prepared by engineers, parts sales reports, and warranty claims data. Id. Ford’s warranty
department also analyzes data submitted by its dealerships in order to identify trends in its vehicles.
Id. ¶ 46. When a repair is made under warranty, dealerships must provide Ford with detailed
documentation of the problem and the fix employed to correct it. Id.
Finally, Rivera alleges that the NHTSA’s office of defects investigation has received
complaints regarding the class vehicles’ EVAP systems. Id. ¶ 52. Rivera lists six examples of
these complaints, which were filed between May 5, 2015 and July 31, 2016. Id.
B. Ford’s Warranties
Ford issues the following warranties with each class vehicle: (i) a new vehicle limited
warranty; (ii) a powertrain warranty; (iii) an emissions defect warranty; and (iv) an emissions
performance warranty. Id. ¶ 47. Under the new vehicle limited warranty, Ford agrees to repair
defects reported within the earlier of 3 years or 36,000 miles. Id. ¶ 48. Under the powertrain
warranty, Ford agrees to repair defects affecting various powertrain components within the earlier
of 5 years or 60,000 miles. Id. ¶ 49. Federal law requires vehicle manufacturers to supply a
minimum 2 year or 24,000 mile emissions defect warranty, which covers any covered parts that
fail to function due to manufacturing errors, and a 2 year or 24,000 mile emissions performance
warranty, which covers repairs necessitated due to a failed emissions test. Id. ¶ 50. Finally, vehicle
manufacturers must also issue an 8 year or 80,000 mile emissions defect warranty on certain
emission system parts. Id. ¶ 51. Rivera alleges that repairs associated with the EVAP system
should be included in these and other warranties. Id. ¶¶ 48-51.
In its motion, Ford argues that the 8 year or 80,000 mile emission defect warranty on certain
emission system parts and the 5 year or 60,000 mile warranty on certain powertrain components
are not applicable. Def. Mot. at 6 (Dkt. 13). It notes that the 8 year or 80,000 mile warranty is, by
its terms, only applicable to repairs of the catalytic converter, the electronic emissions control unit,
and onboard emissions diagnostic devices. See Warranty Guide, Ex. A to Def. Mot., at 18 (Dkt.
13-1). The class vehicles’ purge valve is not listed. Id. It also is not listed in the components
covered by the 5 year or 60,000 mile warranty. Id. at 10-11.
II. STANDARD OF REVIEW
“To survive a motion to dismiss, a complaint must contain sufficient factual matter,
accepted as true, to ‘state a claim to relief that is plausible on its face.’ A claim has facial
plausibility when the plaintiff pleads factual content that allows the court to draw the reasonable
inference that the defendant is liable for the misconduct alleged.” Ashcroft v. Iqbal, 556 U.S. 662,
678 (2009) (quoting Bell Atl. Corp. v. Twombly, 550 U.S. 544, 570 (2007)). “[T]he tenet that a
court must accept as true all of the allegations contained in a complaint is inapplicable to legal
Threadbare recitals of the elements of a cause of action, supported by mere
conclusory statements, do not suffice.” Id. “In ruling on a motion to dismiss, the Court may
consider the complaint as well as . . . documents referenced in the pleadings and central to
plaintiff's claims.” Knight v. Bank of Am., No. 16-11662, 2016 WL 6600041, at *3 (E.D. Mich.
Nov. 8, 2016). Because the express warranty is referenced in the pleadings and is central to many
of Rivera’s claims, it will be considered in the Court’s ruling.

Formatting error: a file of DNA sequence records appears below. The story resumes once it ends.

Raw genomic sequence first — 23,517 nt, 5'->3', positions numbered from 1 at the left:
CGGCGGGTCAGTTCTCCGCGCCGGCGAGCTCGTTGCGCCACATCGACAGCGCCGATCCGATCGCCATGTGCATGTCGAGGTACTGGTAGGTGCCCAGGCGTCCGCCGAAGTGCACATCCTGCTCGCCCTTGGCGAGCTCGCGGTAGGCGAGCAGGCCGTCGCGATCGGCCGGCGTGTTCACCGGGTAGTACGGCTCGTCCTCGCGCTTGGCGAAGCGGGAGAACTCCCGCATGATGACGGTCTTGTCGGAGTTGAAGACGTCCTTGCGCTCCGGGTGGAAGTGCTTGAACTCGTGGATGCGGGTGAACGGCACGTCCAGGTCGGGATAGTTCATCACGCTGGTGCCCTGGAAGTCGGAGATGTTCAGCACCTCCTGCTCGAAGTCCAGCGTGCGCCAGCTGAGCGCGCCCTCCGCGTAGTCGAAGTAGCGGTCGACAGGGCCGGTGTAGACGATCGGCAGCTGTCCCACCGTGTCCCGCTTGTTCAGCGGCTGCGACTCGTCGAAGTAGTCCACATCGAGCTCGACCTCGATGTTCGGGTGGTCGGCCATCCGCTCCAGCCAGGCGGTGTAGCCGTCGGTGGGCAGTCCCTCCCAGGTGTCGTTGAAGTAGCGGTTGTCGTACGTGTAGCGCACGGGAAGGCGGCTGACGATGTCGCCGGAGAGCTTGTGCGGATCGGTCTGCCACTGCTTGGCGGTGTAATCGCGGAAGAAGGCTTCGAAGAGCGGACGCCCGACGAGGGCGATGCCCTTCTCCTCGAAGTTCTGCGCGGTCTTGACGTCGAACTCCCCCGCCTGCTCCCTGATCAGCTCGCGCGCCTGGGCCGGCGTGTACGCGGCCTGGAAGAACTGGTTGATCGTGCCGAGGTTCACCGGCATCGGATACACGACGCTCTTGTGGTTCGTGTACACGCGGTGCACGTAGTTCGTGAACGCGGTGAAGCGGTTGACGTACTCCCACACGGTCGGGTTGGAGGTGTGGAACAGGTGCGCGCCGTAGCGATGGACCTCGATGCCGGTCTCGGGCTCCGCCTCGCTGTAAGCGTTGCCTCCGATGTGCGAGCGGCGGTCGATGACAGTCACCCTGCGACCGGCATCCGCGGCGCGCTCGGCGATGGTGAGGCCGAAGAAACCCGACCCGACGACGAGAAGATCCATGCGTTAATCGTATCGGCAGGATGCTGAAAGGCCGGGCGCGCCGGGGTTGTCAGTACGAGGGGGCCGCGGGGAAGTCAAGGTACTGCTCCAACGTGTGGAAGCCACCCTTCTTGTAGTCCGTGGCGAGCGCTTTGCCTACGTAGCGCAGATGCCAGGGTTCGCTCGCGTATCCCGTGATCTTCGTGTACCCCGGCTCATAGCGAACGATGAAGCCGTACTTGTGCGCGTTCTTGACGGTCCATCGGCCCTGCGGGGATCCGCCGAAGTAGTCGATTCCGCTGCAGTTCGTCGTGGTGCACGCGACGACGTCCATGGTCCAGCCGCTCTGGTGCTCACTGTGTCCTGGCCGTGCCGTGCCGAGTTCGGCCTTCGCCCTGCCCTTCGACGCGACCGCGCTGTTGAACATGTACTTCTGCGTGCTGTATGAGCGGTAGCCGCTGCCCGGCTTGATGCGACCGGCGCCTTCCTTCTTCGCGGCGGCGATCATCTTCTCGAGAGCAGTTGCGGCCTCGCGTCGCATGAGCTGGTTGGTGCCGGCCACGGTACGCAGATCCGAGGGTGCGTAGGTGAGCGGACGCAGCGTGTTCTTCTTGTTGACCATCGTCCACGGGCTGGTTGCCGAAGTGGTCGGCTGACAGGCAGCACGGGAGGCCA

A. Choice of Law
In their pleadings, the parties do not address whether the Court must apply the laws of each
consumer’s state to their claims, or whether each claim can be analyzed under Michigan law, the
state of which Ford is a citizen. Ford only briefly argues in its motion that, under Michigan’s
choice of law rules, Florida law applies to Rivera’s individual claims. Because of “the minimal
attention given to this issue by both parties,” and because Florida and Michigan law do not conflict
at this stage of the proceedings, no choice-of-law analysis is necessary. Hitachi Med. Sys. Am.,
Inc. v. Branch, No. 5:09-CV-01575, 2010 WL 816344, at *5 (N.D. Ohio Mar. 4, 2010). The Court
will thus analyze each claim under both Florida and Michigan law, as the parties have done.
B. Express Warranty
Ford first argues that Rivera’s express warranty claim should be dismissed because he has
not alleged a failure or malfunction within any of the relevant warranty periods. Despite alleging
in his complaint that all class vehicles were covered by four separate warranties, Rivera, in his
response to Ford’s motion, does not rebut Ford’s claim that none of the warranties is applicable.
Instead, Rivera argues that the limitations imposed on the warranties were unconscionable.
A plaintiff must allege both substantive and procedural unconscionability when claiming a
breach of warranty based on the theory of unconscionability. Pendergast v. Sprint Nextel Corp.,
592 F.3d 1119, 1134 (11th Cir. 2010). However, these elements “need not be present in the same
degree.” Basulto v. Hialeah Auto., 141 So. 3d 1145, 1159 (Fla. 2014) (quotation marks omitted);
see also Whirlpool Corp. v. Grigoleit Co., 713 F.3d 316, 321 (6th Cir. 2013). Courts use a “sliding
scale” when determining the existence of unconscionability. Basulto, 141 So. 3d at 1159. “In
other words, the more substantively oppressive the contract term, the less evidence of procedural
unconscionability is required to come to the conclusion that the term is unenforceable, and vice
“A contract is substantively unconscionable if its provisions are so outrageously unfair as
to shock the judicial conscience.” Licul v. Volkswagen Grp. of Am., Inc., No. 13-61686-CIV,
2013 WL 6328734, at *3 (S.D. Fla. Dec. 5, 2013). It cannot be said that the terms of the express
warranty here were substantively unconscionable. The court in Licul, addressing whether a 2 year
or 24,000 mile warranty was unconscionable, noted that the plaintiffs had not even pleaded
substantive unconscionability. The court stated that this failure to plead was “understandable